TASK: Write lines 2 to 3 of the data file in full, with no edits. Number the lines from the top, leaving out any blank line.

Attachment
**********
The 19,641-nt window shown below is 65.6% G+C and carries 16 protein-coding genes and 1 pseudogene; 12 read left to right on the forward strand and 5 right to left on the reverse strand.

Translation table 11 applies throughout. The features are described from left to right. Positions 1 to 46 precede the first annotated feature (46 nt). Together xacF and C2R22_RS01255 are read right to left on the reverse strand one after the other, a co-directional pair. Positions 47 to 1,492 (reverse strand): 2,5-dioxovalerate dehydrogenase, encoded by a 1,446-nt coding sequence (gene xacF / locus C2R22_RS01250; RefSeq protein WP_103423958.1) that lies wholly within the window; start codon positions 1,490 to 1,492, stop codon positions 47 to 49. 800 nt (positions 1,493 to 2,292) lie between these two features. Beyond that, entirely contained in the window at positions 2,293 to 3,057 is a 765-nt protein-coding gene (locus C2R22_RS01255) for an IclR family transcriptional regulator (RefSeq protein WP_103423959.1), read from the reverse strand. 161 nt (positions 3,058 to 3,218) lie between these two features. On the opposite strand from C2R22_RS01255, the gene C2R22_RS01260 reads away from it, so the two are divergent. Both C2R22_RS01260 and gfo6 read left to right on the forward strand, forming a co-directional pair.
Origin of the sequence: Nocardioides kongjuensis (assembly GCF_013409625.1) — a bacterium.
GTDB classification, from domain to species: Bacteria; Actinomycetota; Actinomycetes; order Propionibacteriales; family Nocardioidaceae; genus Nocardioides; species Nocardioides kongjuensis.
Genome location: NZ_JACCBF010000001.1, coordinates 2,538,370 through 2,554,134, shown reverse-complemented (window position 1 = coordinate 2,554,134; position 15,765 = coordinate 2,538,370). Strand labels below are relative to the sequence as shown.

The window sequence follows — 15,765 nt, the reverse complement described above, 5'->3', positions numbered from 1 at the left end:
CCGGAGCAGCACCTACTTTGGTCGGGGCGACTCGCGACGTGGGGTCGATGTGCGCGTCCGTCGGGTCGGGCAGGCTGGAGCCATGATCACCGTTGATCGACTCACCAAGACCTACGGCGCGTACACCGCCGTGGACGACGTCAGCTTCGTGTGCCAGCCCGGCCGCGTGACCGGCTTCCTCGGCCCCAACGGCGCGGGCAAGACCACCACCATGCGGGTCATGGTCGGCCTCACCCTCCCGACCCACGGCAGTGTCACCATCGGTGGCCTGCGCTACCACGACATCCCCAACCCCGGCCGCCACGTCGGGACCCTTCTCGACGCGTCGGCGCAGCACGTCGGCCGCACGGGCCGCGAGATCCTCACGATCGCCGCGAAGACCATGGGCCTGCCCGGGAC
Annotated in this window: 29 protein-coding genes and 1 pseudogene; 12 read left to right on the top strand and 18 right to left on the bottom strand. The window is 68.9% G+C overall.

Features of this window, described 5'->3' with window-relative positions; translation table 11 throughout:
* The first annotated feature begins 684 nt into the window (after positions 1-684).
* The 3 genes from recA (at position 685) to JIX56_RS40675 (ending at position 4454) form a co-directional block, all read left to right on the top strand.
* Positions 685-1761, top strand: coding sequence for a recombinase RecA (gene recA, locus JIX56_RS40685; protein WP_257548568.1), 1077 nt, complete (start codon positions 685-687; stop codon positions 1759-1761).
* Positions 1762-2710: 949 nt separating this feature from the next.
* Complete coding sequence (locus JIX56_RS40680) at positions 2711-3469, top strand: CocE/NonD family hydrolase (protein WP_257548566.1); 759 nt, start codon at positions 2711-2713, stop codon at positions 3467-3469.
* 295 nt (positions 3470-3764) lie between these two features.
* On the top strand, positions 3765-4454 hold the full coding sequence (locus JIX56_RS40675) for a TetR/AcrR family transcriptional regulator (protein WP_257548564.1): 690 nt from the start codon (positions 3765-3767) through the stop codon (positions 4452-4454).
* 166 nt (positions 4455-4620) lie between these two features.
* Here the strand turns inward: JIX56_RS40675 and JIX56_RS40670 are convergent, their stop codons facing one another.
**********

Translation table 11 applies throughout. The features are described from left to right. Positions 1 to 46 precede the first annotated feature (46 nt). Together xacF and C2R22_RS01255 are read right to left on the reverse strand one after the other, a co-directional pair. Positions 47 to 1,492 (reverse strand): 2,5-dioxovalerate dehydrogenase, encoded by a 1,446-nt coding sequence (gene xacF / locus C2R22_RS01250; RefSeq protein WP_103423958.1) that lies wholly within the window; start codon positions 1,490 to 1,492, stop codon positions 47 to 49. 800 nt (positions 1,493 to 2,292) lie between these two features. Beyond that, entirely contained in the window at positions 2,293 to 3,057 is a 765-nt protein-coding gene (locus C2R22_RS01255) for an IclR family transcriptional regulator (RefSeq protein WP_103423959.1), read from the reverse strand. 161 nt (positions 3,058 to 3,218) lie between these two features. On the opposite strand from C2R22_RS01255, the gene C2R22_RS01260 reads away from it, so the two are divergent. Both C2R22_RS01260 and gfo6 read left to right on the forward strand, forming a co-directional pair.
Origin of the sequence: Nocardioides kongjuensis (assembly GCF_013409625.1) — a bacterium.